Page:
To avoid investing in a business that's in decline, there's a few financial metrics that can provide early indications of aging. Typically, we'll see the trend of both return on capital employed (ROCE) declining and this usually coincides with a decreasing amount of capital employed. Ultimately this means that the company is earning less per dollar invested and on top of that, it's shrinking its base of capital employed. So after we looked into Stericycle (NASDAQ:SRCL), the trends above didn't look too great.
What Is Return On Capital Employed (ROCE)?
For those who don't know, ROCE is a measure of a company's yearly pre-tax profit (its return), relative to the capital employed in the business. Analysts use this formula to calculate it for Stericycle:
Return on Capital Employed = Earnings Before Interest and Tax (EBIT) ÷ (Total Assets - Current Liabilities)
0.033 = US$156m ÷ (US$5.4b - US$619m) (Based on the trailing twelve months to June 2022).
So, Stericycle has an ROCE of 3.3%. In absolute terms, that's a low return and it also under-performs the Commercial Services industry average of 9.0%.
Above you can see how the current ROCE for Stericycle compares to its prior returns on capital, but there's only so much you can tell from the past. If you'd like to see what analysts are forecasting going forward, you should check out our free report for Stericycle.
What Does the ROCE Trend For Stericycle Tell Us?
The trend of returns that Stericycle is generating are raising some concerns. Unfortunately, returns have declined substantially over the last five years to the 3.3% we see today. In addition to that, Stericycle is now employing 22% less capital than it was five years ago. When you see both ROCE and capital employed diminishing, it can often be a sign of a mature and shrinking business that might be in structural decline. Typically businesses that exhibit these characteristics aren't the ones that tend to multiply over the long term, because statistically speaking, they've already gone through the growth phase of their life cycle.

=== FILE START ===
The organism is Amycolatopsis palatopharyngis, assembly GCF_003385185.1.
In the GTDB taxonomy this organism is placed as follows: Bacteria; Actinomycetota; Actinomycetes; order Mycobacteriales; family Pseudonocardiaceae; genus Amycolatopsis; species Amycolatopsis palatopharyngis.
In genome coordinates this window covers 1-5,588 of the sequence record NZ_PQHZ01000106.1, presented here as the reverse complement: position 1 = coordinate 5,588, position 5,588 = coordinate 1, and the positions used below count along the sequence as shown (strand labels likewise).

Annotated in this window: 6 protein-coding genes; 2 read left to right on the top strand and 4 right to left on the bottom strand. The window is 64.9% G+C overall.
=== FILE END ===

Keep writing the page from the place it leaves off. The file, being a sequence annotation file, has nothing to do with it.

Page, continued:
The Key Takeaway
In short, lower returns and decreasing amounts capital employed in the business doesn't fill us with confidence. Investors haven't taken kindly to these developments, since the stock has declined 32% from where it was five years ago. With underlying trends that aren't great in these areas, we'd consider looking elsewhere.
If you're still interested in Stericycle it's worth checking out our FREE intrinsic value approximation to see if it's trading at an attractive price in other respects.
If you want to search for solid companies with great earnings, check out this free list of companies with good balance sheets and impressive returns on equity.
Have feedback on this article? Concerned about the content? Get in touch with us directly. Alternatively, email editorial-team (at) simplywallst.com.
This article by Simply Wall St is general in nature. We provide commentary based on historical data and analyst forecasts only using an unbiased methodology and our articles are not intended to be financial advice. It does not constitute a recommendation to buy or sell any stock, and does not take account of your objectives, or your financial situation. We aim to bring you long-term focused analysis driven by fundamental data. Note that our analysis may not factor in the latest price-sensitive company announcements or qualitative material. Simply Wall St has no position in any stocks mentioned.
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